The face of Canada has changed dramatically over the last 20 years. So has ethnic marketing. Statistics Canada reports more than 200 ethnicities are now represented in this country. Immigration accounts for more than 50% of our population’s growth, and will more than likely double by 2025. Entrepreneurs should be pitching the product and service to ethnic markets, if not, your competitors will. On the whole, ethnic markets can represent growth, untapped market segments, and increased profitability.
It has been difficult for companies to find successful ways to target to the various ethnic groups found in Canada. The United Way of Greater Toronto fundraising initiatives city wide in 2000 proved dismal to the diverse multicultural groups within the city. Six years ago fundraising efforts raised anywhere from $20,000 – $25,000 from seven or eight communities. Three prominent groups were targeted instead and last year raised about $700,000 – a 300% increase within a six-year period.
Companies actually hire directors of ethnic markets now, and the message is about communicating to the changing Canadian market, the most effective ways to incorporate a more diverse approach to market your brand.
Today’s consumers are far more sophisticated, have better educations, and have increased spending power than the immigrants of years gone by. Marketers understand the ethnicity of their customers, embrace their customs, and tap into their sensitivities.
Ethnicity is a multidimensional expression of identity that includes race, origin or ancestry, language or religion. Influenced by variables: immigration, blending, and intermarriage, which very often create a strength of ethnic identification. Often associated with a culture are customs and beliefs and sometimes dress and eating habits. A survey conducted in 2002 by Statistics Canada regarding ethnic diversity reveals that three-quarters of Canadians say they are interested in learning more about their ancestry and are familiar with their heritage.
Solutions Research Group conducted a study that examined six major population groups in Toronto, Vancouver and Montreal. The study included Canadians of Chinese, South Asian, West Asian, Hispanic, Black and Italian backgrounds. A total of 3,000 respondents (age 15+) were interviewed in 9 languages: English, French, Cantonese, Mandarin, Punjabi, Hindi, Urdu, Spanish and Italian. The results were astonishing: among the most vital of media is the Internet with 88% usage. Chinese Canadians are active users spending 2.4 hours/day, followed by TV then radio. Although less time is spent watching TV, ethnic Canadians are more likely than the market benchmark to have digital cable or satellite TV (41% vs. 39%). Black and Chinese Canadians lead on this measure (47% and 44%, respectively).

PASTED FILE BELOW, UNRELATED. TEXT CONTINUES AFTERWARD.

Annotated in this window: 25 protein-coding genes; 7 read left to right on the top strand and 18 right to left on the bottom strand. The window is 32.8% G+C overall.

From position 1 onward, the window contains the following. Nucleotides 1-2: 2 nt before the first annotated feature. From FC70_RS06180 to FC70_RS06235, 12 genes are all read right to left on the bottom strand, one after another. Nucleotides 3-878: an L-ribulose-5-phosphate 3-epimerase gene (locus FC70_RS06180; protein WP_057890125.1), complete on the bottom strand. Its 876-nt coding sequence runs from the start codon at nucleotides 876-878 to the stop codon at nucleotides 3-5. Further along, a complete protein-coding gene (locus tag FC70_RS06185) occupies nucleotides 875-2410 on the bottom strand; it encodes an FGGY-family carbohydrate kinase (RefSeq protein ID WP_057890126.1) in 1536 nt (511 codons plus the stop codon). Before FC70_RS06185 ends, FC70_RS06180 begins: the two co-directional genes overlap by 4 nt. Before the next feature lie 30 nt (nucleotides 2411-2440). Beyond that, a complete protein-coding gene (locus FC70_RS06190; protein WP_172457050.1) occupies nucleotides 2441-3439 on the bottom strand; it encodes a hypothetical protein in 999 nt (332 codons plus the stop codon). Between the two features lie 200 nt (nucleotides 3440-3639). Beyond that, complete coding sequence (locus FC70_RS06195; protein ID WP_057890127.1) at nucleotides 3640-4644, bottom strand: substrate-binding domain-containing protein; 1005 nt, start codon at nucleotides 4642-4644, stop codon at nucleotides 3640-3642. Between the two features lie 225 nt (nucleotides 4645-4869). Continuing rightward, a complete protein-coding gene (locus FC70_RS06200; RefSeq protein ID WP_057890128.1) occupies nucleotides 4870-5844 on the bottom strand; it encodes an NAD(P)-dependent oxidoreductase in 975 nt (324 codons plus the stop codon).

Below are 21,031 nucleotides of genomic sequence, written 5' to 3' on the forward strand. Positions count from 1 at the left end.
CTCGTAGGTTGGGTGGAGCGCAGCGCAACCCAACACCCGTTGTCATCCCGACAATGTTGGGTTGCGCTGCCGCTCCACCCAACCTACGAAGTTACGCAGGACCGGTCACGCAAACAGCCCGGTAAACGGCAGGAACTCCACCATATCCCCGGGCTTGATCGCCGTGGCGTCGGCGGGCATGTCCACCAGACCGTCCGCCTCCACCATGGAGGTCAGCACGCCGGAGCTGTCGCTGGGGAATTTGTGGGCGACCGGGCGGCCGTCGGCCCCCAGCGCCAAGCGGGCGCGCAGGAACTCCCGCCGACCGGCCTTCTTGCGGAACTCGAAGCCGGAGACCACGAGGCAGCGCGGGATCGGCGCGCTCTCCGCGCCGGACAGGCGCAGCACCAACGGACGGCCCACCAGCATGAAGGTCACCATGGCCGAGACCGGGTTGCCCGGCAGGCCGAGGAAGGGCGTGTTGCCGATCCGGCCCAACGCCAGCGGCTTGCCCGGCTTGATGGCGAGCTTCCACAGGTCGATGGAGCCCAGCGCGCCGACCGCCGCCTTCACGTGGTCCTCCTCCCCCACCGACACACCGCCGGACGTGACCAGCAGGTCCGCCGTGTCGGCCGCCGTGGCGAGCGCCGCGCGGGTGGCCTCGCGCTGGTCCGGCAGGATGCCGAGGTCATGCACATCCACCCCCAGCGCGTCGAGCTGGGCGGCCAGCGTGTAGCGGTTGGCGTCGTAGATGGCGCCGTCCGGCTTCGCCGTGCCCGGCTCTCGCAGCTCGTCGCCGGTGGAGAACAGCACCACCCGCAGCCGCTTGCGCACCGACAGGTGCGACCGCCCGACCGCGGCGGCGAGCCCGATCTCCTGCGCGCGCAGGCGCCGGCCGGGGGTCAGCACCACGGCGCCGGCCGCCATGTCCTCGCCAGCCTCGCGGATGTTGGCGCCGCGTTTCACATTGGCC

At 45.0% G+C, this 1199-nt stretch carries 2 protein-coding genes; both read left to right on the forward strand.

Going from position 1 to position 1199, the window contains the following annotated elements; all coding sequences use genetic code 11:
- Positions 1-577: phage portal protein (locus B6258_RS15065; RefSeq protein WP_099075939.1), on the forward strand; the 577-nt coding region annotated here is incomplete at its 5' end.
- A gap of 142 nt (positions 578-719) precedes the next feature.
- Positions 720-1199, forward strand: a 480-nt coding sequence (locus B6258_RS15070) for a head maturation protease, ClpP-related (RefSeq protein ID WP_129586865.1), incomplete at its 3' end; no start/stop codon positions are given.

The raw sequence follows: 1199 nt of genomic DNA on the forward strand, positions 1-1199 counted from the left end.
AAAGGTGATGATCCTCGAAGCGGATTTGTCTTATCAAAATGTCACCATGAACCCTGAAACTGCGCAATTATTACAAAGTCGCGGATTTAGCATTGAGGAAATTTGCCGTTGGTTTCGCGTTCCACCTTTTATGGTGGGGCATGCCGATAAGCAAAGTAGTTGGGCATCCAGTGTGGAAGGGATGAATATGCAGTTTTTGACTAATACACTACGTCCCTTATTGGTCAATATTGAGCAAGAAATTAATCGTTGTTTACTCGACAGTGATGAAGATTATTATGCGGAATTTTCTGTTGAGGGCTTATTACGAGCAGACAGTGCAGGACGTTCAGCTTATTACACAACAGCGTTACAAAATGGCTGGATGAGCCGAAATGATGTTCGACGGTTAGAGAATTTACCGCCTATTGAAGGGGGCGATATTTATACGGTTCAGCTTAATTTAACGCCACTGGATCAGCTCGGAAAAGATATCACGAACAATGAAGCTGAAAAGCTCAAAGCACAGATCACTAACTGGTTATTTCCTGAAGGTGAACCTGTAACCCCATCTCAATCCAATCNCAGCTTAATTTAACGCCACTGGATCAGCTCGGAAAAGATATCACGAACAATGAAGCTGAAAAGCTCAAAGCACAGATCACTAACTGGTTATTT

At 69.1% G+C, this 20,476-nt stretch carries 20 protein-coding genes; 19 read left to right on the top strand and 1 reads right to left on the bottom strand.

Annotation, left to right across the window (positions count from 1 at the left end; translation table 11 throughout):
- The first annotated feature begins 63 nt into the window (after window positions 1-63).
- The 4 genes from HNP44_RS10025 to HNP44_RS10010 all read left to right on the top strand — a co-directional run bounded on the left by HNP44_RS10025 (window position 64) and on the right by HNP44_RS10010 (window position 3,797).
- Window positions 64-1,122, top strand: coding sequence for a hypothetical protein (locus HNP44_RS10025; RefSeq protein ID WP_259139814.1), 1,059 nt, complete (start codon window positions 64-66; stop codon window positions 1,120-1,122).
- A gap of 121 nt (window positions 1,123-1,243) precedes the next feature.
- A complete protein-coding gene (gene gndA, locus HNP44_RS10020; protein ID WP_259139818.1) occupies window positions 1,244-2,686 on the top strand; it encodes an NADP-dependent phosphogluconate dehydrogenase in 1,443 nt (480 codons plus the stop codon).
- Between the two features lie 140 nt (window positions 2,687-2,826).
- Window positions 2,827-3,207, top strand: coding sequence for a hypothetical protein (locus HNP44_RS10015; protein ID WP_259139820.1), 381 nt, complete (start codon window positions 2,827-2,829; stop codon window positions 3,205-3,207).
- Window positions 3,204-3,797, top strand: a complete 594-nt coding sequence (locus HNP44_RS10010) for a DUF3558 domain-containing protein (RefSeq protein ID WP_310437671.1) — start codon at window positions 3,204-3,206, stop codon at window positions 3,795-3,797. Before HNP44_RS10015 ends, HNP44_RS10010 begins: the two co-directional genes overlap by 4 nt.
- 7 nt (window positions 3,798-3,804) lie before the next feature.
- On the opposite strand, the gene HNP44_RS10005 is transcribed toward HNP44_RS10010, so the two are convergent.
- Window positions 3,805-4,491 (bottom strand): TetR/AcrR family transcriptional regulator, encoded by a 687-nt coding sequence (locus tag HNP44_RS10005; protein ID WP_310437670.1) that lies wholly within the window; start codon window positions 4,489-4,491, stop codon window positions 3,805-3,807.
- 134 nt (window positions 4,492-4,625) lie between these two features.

More than half (52%) of the ethnic groups surveyed agree with the statement: “I rarely see advertising messages intended for me,” suggesting a significant lost opportunity. The trick is to go beyond the status quo, to dig deeper, and the solutions will be found.
Pay attention to the three C’s: caution, care and commitment.
An ethnic market is really comprised of dozens of smaller, distinct segments. What sells in the Southeast Asian community may not sell to the Chinese community. If referring to China, do you target Hong Kong or Taiwan? Marketers must learn to identify communities and focus directly on those. Ethnic identity has little to do with how people buy gas and car repairs. However, it has plenty to do with which groceries or books they buy.
Decisions should be made to pursue different ethnic communities, and along side comes the care that should be taken to learn about them. The size of the market is considered and how you, the marketer, are going to capture it. Direct marketing techniques are the best means for personalizing your message. Companies may already own the information needed to determine the approach.
Example: Financial institutions know where their clients send money. Companies that capture this kind of data (through data mining) can use it to tailor their product and services to the consumer.
Purchase subscriber lists to ethnic newspapers or membership rolls of ethnic associations. Determining your target audience becomes easy, the next task… to craft the marketing materials in the language they understand.
A recent survey of 150 marketers found that only 40% did back-end analysis of their direct marketing programs on a consistent basis. The costs associated to discovering this type of information is expensive. What will be your ROI? Companies more and more are jumping on the ethnic bandwagon. Just go to any Wal-Mart Super Centre and view how their food products are representative of the various ethnicities, and how their ways of “giving back” actually enhance the communities they serve. Last year, the Salvation Army received a $100,000 donation from them. After all, their motto “Wal-Mart Canada is committed to making a difference in the lives of Canadians,” once again, rings true.
Source by Kathy Batz